To directly answer your question, without further elaboration about how to break ties, two different implementations of Shannon-Fano could produce different codes of different lengths for the same inputs.

            As @MattTimmermans noted in the comments, Shannon-Fano does not always produce optimal prefix-free codings the way that, say, Huffman coding does. It might therefore be helpful to think of it less as an algorithm and more of a heuristic - something that likely will produce a good code but isn't guaranteed to give an optimal solution. Many heuristics suffer from similar issues, where minor tweaks in the input or how ties are broken could result in different results. A good example of this is the greedy coloring algorithm for finding vertex colorings of graphs. The linked Wikipedia article includes an example in which changing the order in which nodes are visited by the same basic algorithm yields wildly different results.

            Even algorithms that produce optimal results, however, can sometimes produce different optimal results based on tiebreaks. Take Huffman coding, for example, which works by repeatedly finding the two lowest-weight trees assembled so far and merging them together. In the event that there are three or more trees at some intermediary step that are all tied for the same weight, different implementations of Huffman coding could produce different prefix-free codes based on which two they join together. The resulting trees would all be equally "good," though, in that they'd all produce outputs of the same length. (That's largely because, unlike Shannon-Fano, Huffman coding is guaranteed to produce an optimal encoding.)

            That being said, it's easy to adjust Shannon-Fano so that it always produces a consistent result. For example, you could say "in the event of a tie, choose the partition that puts fewer items into the top group," at which point you would always consistently produce the same coding. It wouldn't necessarily be an optimal encoding, but, then again, since Shannon-Fano was never guaranteed to do so, this is probably not a major concern.

            If, on the other hand, you're interested in the question of "when Shannon-Fano has to break a tie, how do I decide how to break the tie to produce the optimal solution?," then I'm not sure of a way to do this other than recursively trying both options and seeing which one is better, which in the worst case leads to exponentially-slow runtimes. But perhaps someone else here can find a way to do that>

            Source https://stackoverflow.com/questions/71399572


            pytesseract improving OCR accuracy for blurred numbers on an image
            Asked 2022-Mar-02 at 22:12

            Example of numbers

            I am using the standard pytesseract img to text. I have tried with digits only option 90% of the time it is perfect but above is a example where it goes horribly wrong! This example produced no characters at all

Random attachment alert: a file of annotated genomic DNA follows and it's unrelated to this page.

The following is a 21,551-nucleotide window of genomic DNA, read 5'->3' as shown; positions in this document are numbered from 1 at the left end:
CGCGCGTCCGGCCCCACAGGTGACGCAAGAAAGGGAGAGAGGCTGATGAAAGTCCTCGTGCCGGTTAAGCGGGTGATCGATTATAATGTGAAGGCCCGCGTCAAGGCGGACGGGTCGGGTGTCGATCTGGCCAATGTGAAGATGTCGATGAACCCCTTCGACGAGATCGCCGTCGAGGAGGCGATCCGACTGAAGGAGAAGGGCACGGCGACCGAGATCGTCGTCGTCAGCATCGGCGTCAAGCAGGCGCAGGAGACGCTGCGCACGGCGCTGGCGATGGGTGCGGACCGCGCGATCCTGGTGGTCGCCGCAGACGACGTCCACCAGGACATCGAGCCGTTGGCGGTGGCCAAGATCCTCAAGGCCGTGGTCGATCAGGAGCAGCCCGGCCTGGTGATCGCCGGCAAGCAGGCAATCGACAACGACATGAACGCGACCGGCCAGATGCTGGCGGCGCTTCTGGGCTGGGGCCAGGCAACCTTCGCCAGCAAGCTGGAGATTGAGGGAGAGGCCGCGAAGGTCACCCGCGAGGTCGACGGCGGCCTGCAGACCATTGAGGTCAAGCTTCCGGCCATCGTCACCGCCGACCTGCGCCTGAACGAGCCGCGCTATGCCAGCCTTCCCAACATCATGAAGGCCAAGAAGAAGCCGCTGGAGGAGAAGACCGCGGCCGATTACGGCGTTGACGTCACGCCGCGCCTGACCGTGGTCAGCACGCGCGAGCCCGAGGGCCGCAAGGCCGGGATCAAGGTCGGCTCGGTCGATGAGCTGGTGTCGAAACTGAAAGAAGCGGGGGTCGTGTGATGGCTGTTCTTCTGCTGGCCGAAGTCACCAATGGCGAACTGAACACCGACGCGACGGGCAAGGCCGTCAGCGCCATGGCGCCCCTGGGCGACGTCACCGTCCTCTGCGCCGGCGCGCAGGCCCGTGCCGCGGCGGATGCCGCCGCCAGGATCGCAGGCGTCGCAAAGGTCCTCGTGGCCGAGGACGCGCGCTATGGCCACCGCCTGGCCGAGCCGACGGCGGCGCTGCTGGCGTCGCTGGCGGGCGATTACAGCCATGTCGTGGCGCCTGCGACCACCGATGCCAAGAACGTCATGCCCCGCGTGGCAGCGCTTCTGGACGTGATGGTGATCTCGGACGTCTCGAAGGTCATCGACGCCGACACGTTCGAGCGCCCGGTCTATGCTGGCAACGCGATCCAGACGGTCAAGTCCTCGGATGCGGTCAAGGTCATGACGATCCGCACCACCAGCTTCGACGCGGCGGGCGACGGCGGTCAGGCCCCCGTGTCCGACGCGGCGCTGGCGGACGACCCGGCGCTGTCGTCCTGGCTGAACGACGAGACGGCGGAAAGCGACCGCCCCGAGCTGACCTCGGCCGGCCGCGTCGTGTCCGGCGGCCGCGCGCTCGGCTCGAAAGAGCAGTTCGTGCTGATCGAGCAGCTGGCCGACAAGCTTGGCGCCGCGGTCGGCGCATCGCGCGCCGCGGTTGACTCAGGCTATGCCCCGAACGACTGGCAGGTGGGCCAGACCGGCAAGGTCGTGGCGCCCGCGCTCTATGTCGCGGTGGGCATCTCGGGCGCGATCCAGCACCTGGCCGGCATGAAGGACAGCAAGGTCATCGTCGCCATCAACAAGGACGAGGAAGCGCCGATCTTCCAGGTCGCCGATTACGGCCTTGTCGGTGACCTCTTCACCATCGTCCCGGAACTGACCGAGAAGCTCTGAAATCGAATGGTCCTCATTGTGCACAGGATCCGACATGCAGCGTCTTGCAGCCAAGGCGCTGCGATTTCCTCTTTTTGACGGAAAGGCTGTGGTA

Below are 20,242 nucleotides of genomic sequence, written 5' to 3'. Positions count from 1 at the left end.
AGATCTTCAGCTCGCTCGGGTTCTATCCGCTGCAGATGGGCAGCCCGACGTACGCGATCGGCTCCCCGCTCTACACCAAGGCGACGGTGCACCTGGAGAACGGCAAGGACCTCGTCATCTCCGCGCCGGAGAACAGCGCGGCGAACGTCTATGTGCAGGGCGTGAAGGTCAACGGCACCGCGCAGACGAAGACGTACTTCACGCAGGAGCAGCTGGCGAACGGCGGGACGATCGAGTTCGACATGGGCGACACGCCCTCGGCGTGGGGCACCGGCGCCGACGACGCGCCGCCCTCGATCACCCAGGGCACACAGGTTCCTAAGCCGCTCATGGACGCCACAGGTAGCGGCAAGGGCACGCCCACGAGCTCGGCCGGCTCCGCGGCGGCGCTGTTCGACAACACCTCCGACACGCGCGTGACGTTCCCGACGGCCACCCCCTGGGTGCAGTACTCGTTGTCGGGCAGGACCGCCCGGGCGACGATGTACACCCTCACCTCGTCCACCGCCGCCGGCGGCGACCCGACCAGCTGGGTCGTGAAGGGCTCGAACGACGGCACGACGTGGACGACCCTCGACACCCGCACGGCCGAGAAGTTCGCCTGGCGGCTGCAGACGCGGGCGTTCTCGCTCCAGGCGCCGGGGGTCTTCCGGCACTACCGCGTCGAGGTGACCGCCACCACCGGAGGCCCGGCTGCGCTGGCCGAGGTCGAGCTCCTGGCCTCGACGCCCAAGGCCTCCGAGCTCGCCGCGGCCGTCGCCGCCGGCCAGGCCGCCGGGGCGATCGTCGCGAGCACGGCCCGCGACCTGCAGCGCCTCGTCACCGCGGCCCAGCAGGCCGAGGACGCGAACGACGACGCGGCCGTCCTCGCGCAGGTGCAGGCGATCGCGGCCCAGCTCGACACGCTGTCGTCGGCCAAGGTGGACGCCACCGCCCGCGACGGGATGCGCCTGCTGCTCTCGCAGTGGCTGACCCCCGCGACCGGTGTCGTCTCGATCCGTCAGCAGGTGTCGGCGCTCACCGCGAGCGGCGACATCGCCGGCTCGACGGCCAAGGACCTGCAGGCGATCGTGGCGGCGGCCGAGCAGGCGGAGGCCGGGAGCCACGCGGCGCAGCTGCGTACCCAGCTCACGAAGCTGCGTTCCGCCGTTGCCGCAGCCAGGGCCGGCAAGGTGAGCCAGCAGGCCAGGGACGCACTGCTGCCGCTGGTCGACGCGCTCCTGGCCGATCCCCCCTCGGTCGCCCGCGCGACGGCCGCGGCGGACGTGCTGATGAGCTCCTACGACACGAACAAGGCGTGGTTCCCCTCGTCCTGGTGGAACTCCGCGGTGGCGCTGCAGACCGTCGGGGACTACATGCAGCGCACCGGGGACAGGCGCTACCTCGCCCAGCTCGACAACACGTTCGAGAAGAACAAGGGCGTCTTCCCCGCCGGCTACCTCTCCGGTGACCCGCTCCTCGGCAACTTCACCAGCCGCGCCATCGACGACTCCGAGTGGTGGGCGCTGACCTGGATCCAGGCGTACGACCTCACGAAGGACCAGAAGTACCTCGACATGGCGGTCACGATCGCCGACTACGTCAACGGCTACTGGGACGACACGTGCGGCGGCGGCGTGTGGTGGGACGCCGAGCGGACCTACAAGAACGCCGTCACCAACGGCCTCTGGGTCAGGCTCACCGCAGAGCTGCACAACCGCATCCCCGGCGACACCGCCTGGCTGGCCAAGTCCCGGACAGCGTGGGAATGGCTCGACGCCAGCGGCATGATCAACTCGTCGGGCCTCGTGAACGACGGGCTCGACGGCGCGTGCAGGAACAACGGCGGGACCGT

As you can see there are now letters so language option is of no use, I did try adding some text in the grabbed image but it still goes wrong.

            I increased the contrast using CV2 the text has been blurred upstream of my capture

            Any ideas on increasing accuracy?

            After many tests using the suggestions below. I found the sharpness filter gave unreliable results. another tool you can use is contrast=cv2.convertScaleAbs(img2,alpha=2.5,beta=-200) I used this as my text in black and white ended up light gray text on a gray background with convertScaleAbs I was able to increase the contrast to get almost a black and white image

            Basic steps for OCR

            1. Convert to monochrome
            2. Crop image to your target text
            3. Filter image to get black and white
            4. perform OCR


            Answered 2022-Feb-28 at 05:40

            Here's a simple approach using OpenCV and Pytesseract OCR. To perform OCR on an image, it's important to preprocess the image. The idea is to obtain a processed image where the text to extract is in black with the background in white. To do this, we can convert to grayscale, then apply a sharpening kernel using cv2.filter2D() to enhance the blurred sections. A general sharpening kernel looks like this:

            Source https://stackoverflow.com/questions/71289347


            Microsoft Computer Vision OCR Read API charged as S3 transaction instead of S2
            Asked 2022-Jan-12 at 14:19

            I am using Microsoft Computer Vision API for OCR processing and I noticed that they are getting charged as S3 transactions instead of S2 in my bill.

            I'm using the .NET SDK and the API I am using is this one. https://docs.microsoft.com/en-us/dotnet/api/microsoft.azure.cognitiveservices.vision.computervision.computervisionclientextensions.readasync?view=azure-dotnet

            I have also confirmed that the actual REST API the SDK calls is the following POST /vision/v3.2/read/analyze https://centraluseuap.dev.cognitive.microsoft.com/docs/services/computer-vision-v3-2/operations/5d986960601faab4bf452005

            According to documentation, that should be the OCR Read API, am I correct? https://docs.microsoft.com/en-us/azure/cognitive-services/computer-vision/vision-api-how-to-topics/call-read-api